Estonia is well known as one of the forerunner countries in the field of eGovernment and eHealth. Everyone in Europe active in these two fields has heard about Estonia’s successes over the past 15 years. Examples include the roll-out of the country’s X-Road backbone infrastructure and the national deployment of eID.
Many early advances were made. Electronic health record services were proposed to Estonia’s physicians and patients in 2008 and ePrescriptions were put forward in 2010. Estonia was also in the lead in its cross-border exchange of data through its 2019 acceptance of ePrescriptions issued in Finland.
EHTEL’s working relationship with Estonia started early. In March 2014, EHTEL had the opportunity to organise a networking meeting in Estonia’s capital, Tallin, for Europe’s national eHealth Competence Centres. The start of the meeting was hosted by eTervis, the Estonian competence centre, and its second part by the Estonian Parliament. Seven years ago, on the meeting agenda, there were already topics such as electronic access to health data by patients and citizens. Some still very contemporary issues, such as digital skills for health professionals and data integration, also featured.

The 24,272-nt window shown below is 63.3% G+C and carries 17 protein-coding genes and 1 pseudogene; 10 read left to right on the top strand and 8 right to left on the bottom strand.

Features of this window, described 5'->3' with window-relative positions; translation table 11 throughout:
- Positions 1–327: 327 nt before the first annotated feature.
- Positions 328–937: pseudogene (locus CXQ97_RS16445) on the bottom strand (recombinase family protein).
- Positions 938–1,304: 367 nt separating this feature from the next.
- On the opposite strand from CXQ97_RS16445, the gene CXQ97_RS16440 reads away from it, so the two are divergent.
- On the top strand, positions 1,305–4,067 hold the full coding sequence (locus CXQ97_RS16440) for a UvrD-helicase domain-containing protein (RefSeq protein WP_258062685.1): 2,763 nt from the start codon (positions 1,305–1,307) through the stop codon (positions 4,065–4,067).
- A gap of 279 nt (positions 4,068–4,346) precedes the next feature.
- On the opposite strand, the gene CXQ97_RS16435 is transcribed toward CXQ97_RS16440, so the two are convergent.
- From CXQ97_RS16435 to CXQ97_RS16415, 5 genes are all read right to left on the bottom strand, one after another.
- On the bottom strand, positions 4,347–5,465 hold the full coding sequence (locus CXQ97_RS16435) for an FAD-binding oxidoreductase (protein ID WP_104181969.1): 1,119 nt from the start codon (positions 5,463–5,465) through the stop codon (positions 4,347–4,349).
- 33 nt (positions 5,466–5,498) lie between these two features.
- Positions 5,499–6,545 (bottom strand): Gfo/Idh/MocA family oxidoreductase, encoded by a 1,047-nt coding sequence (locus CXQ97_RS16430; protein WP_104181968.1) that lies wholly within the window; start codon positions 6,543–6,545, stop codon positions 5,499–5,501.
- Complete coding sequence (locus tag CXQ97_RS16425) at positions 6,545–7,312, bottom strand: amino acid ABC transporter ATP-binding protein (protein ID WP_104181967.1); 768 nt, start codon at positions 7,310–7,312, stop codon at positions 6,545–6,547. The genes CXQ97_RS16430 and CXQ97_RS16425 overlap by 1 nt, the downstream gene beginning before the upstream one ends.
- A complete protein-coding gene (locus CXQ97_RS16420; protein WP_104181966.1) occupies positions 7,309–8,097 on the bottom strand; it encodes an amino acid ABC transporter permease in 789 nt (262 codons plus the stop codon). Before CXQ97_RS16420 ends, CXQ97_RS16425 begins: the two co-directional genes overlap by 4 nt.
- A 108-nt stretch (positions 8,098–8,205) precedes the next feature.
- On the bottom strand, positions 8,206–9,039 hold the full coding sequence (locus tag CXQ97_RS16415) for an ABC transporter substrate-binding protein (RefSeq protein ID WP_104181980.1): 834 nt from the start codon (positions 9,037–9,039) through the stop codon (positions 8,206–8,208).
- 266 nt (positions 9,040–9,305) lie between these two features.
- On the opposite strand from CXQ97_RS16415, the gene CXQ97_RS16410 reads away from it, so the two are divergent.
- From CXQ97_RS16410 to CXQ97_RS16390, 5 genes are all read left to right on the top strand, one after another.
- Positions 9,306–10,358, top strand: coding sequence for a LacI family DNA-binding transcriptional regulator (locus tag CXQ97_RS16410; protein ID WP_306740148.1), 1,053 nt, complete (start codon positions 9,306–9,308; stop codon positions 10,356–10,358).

A 2014 session in the Estonian Parliament introduced, through video, by the then President Toomas Hendrik Ilves.
Challenges remain, however. Despite this forerunner position – or perhaps because of it – the Ministry of Social Affairs of Estonia (MoSA) is now encountering difficulties in further developing the digital transformation of the health and care system. The Ministry has spotted the need to redefine eHealth Governance in the country by renewing its structure, processes and key performance indicators. To do this, MoSA obtained funding from the European Commission’s Directorate-General Reform. In March 2021, it launched a project to develop a new eHealth Governance Framework, with a view to complete it by mid-2022.
A team of EHTEL members has been contracted, as experts, to advise Ernest & Young on two reports, on As Is and To Be. The EHTEL experts are contributing to this governance refresh by analysing good practices from a sampling of other forerunner regions and countries (i.e. Belgium, Catalonia, Denmark, the Netherlands, Scotland, and Israel).